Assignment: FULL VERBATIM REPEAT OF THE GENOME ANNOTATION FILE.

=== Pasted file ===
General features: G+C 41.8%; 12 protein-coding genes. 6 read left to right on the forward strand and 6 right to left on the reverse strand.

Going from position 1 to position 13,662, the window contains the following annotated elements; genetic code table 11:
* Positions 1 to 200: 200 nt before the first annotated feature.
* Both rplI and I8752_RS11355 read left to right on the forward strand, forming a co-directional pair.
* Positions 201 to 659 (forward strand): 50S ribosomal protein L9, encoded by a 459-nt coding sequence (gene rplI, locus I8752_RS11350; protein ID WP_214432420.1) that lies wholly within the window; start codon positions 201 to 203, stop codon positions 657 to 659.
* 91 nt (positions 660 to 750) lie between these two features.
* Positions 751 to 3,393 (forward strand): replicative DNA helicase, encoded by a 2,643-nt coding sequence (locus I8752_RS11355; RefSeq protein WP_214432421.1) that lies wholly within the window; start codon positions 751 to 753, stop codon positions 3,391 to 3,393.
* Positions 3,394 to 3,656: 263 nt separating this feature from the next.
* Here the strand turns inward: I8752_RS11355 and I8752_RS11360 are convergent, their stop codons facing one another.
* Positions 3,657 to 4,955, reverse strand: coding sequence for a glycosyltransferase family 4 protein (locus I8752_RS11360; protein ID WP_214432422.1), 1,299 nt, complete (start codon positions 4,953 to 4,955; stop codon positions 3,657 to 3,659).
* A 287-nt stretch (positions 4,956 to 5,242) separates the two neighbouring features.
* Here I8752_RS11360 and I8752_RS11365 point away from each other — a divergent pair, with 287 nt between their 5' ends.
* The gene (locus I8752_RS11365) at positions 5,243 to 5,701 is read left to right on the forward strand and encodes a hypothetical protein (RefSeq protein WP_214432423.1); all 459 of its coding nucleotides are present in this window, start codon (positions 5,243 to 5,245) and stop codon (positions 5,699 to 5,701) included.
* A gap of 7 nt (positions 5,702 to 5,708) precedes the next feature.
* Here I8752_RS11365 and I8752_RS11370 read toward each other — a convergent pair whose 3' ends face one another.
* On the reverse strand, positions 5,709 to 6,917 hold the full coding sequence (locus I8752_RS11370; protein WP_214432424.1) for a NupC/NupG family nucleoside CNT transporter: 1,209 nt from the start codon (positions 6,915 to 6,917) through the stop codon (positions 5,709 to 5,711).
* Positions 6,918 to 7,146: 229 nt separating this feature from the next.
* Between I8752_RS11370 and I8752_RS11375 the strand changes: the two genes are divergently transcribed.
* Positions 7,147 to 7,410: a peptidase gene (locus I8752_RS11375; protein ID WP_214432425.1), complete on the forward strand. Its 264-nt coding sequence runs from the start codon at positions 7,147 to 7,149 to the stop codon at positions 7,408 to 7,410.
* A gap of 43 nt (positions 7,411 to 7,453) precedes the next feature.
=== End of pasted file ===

General features: G+C 41.8%; 12 protein-coding genes. 6 read left to right on the forward strand and 6 right to left on the reverse strand.

Going from position 1 to position 13,662, the window contains the following annotated elements; genetic code table 11:
* Positions 1 to 200: 200 nt before the first annotated feature.
* Both rplI and I8752_RS11355 read left to right on the forward strand, forming a co-directional pair.
* Positions 201 to 659 (forward strand): 50S ribosomal protein L9, encoded by a 459-nt coding sequence (gene rplI, locus I8752_RS11350; protein ID WP_214432420.1) that lies wholly within the window; start codon positions 201 to 203, stop codon positions 657 to 659.
* 91 nt (positions 660 to 750) lie between these two features.
* Positions 751 to 3,393 (forward strand): replicative DNA helicase, encoded by a 2,643-nt coding sequence (locus I8752_RS11355; RefSeq protein WP_214432421.1) that lies wholly within the window; start codon positions 751 to 753, stop codon positions 3,391 to 3,393.
* Positions 3,394 to 3,656: 263 nt separating this feature from the next.
* Here the strand turns inward: I8752_RS11355 and I8752_RS11360 are convergent, their stop codons facing one another.
* Positions 3,657 to 4,955, reverse strand: coding sequence for a glycosyltransferase family 4 protein (locus I8752_RS11360; protein ID WP_214432422.1), 1,299 nt, complete (start codon positions 4,953 to 4,955; stop codon positions 3,657 to 3,659).
* A 287-nt stretch (positions 4,956 to 5,242) separates the two neighbouring features.
* Here I8752_RS11360 and I8752_RS11365 point away from each other — a divergent pair, with 287 nt between their 5' ends.
* The gene (locus I8752_RS11365) at positions 5,243 to 5,701 is read left to right on the forward strand and encodes a hypothetical protein (RefSeq protein WP_214432423.1); all 459 of its coding nucleotides are present in this window, start codon (positions 5,243 to 5,245) and stop codon (positions 5,699 to 5,701) included.
* A gap of 7 nt (positions 5,702 to 5,708) precedes the next feature.
* Here I8752_RS11365 and I8752_RS11370 read toward each other — a convergent pair whose 3' ends face one another.
* On the reverse strand, positions 5,709 to 6,917 hold the full coding sequence (locus I8752_RS11370; protein WP_214432424.1) for a NupC/NupG family nucleoside CNT transporter: 1,209 nt from the start codon (positions 6,915 to 6,917) through the stop codon (positions 5,709 to 5,711).
* Positions 6,918 to 7,146: 229 nt separating this feature from the next.
* Between I8752_RS11370 and I8752_RS11375 the strand changes: the two genes are divergently transcribed.
* Positions 7,147 to 7,410: a peptidase gene (locus I8752_RS11375; protein ID WP_214432425.1), complete on the forward strand. Its 264-nt coding sequence runs from the start codon at positions 7,147 to 7,149 to the stop codon at positions 7,408 to 7,410.
* A gap of 43 nt (positions 7,411 to 7,453) precedes the next feature.